Elsewhere in Europe, TV subscriber numbers increased by 9,000 net adds. This is a far smaller growth than the 35,000 TV net adds for Q3 2018, though it does take into account the merger of T-Mobile and UPC Austria to become a single integrated service provider – Magenta Telekom.
In the company’s Q3 report, the telco saw growth across the board, including a significant increase in fibre customers of 3.7 million new homes in Germany and the rest of Europe. In total, the company now serves 34.6 million fibre households in Germany and 8.4 million for the rest of Europe.
The company noted that just shy of a quarter (24%) of its broadband customers now use its MagentaEINS converged product, compared to 21% a year ago. Mobile contract customers with MagentaEINS increased from 47% to 55%.
Data usage has also increased by 58% for the quarter, reaching an average of 3,876 MB per customer each month.
While net growth has continued across the board, the company still recorded line losses of 231,000 – the most for any quarter in the past year. Though a significant amount are line losses triggered by IP migration.
Overall, revenue for the company is up by 4.8% in Q3 to €20 billion.
The company will likely anticipate an increased demand for Magenta TV going forward, having recently acquired exclusive rights to the 2024 Uefa European Championship. Deutsche Telekom CEO Dirk Wössner has also recently confirmed that the company is exploring a bid to the rights for the German Bundesliga.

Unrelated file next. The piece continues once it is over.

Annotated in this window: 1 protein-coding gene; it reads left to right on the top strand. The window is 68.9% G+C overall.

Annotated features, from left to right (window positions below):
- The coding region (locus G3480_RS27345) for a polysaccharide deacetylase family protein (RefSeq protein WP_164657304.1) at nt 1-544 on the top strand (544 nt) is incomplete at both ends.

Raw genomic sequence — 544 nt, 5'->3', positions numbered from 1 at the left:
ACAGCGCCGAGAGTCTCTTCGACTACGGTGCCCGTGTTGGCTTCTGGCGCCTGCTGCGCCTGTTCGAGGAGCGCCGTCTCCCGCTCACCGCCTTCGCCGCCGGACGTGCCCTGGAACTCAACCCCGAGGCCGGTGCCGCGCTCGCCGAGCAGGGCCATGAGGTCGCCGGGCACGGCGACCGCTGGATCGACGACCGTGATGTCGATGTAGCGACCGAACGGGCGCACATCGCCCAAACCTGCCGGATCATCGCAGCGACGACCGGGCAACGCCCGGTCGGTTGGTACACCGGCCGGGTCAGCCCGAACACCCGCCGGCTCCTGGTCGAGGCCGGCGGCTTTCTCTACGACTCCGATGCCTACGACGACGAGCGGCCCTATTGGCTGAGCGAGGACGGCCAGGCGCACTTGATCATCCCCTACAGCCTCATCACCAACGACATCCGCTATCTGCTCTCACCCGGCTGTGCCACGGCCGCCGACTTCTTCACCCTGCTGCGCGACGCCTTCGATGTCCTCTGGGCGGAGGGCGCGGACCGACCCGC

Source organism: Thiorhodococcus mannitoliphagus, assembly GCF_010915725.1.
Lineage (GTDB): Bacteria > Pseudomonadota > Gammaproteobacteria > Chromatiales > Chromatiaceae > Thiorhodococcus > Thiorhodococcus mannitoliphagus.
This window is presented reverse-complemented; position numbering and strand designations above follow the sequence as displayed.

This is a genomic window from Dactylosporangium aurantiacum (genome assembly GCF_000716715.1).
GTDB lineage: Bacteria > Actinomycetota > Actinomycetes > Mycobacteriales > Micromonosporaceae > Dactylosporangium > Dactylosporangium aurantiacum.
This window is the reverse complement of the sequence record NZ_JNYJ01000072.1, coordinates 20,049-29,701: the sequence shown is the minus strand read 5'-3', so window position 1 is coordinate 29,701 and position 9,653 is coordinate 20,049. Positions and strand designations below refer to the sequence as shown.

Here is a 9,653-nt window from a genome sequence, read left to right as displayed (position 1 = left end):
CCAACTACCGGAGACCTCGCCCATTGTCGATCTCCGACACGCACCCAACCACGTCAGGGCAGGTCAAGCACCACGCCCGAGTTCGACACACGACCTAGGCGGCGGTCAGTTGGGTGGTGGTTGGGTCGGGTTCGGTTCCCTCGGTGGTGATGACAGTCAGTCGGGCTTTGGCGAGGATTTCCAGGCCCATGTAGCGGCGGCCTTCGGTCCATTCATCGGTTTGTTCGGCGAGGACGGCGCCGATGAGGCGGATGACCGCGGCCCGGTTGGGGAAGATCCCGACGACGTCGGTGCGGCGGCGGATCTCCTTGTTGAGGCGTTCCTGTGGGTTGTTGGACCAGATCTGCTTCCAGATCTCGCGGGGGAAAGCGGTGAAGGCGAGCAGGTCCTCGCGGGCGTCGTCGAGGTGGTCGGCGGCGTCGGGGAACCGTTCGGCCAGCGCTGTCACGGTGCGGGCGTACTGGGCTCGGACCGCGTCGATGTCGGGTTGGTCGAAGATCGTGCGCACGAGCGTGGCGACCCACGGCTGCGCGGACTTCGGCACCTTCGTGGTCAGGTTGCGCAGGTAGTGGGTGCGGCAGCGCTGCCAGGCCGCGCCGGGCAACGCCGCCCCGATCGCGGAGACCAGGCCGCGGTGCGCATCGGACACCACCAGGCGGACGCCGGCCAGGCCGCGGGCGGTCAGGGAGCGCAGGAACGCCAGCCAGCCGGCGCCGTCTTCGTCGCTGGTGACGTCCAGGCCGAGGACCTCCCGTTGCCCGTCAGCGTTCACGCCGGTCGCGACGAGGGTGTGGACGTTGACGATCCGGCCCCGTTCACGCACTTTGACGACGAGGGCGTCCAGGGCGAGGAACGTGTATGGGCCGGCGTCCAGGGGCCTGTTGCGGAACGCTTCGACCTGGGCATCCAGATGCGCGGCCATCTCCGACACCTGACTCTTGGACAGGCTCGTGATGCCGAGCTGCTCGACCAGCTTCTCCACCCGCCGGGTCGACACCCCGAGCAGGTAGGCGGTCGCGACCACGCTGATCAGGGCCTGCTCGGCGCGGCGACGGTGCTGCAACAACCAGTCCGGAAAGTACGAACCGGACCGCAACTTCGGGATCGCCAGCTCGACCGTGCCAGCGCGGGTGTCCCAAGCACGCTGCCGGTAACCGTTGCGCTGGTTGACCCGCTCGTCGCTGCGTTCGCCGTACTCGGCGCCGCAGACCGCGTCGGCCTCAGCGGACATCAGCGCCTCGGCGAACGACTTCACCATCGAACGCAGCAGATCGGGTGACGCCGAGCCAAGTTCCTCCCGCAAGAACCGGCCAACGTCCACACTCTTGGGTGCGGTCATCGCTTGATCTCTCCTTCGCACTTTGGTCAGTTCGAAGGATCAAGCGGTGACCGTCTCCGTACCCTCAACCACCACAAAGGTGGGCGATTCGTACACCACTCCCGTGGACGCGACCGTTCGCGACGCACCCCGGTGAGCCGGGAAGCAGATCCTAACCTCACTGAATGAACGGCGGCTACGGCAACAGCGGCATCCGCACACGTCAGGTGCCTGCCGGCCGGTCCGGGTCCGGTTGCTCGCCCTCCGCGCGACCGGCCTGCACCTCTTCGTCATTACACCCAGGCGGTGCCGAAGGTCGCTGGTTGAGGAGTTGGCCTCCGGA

Speaking to local paper FAZ, he said: “MagentaTV is synonymous for sports, where football plays an important part, which is why the Bundesliga rights are generally interesting for us and our viewers. We will see how we deal specifically with rights in the coming year. There are various possibilities, for example through cooperation.”
The telco also said that it will cut its dividend for 2019, with uncertainty surrounding T-Mobile’s proposed US$26.5 billion takeover of Sprint in the US.
The acquisition has been proposed – and blocked on the grounds of being negative for customers – for years. However, it was formally approved by the FCC days before the earnings call. The FCC said that the merger will “enhance competition” in the US and improve the adoption of 5G.
One caveat to the merger is that the Deutsche Telekom-owned T-Mobile must sell its stake in US TV provider Dish Network.
Despite this approval, more than a dozen attorneys general have filed a lawsuit seeking to halt the deal. The case will be presented before a New York on December 9.
With the deal still facing opposition, Deutsche Telekom has said that it plans to pay a €0.60 dividend for 2019, down from €0.70 in 2018.
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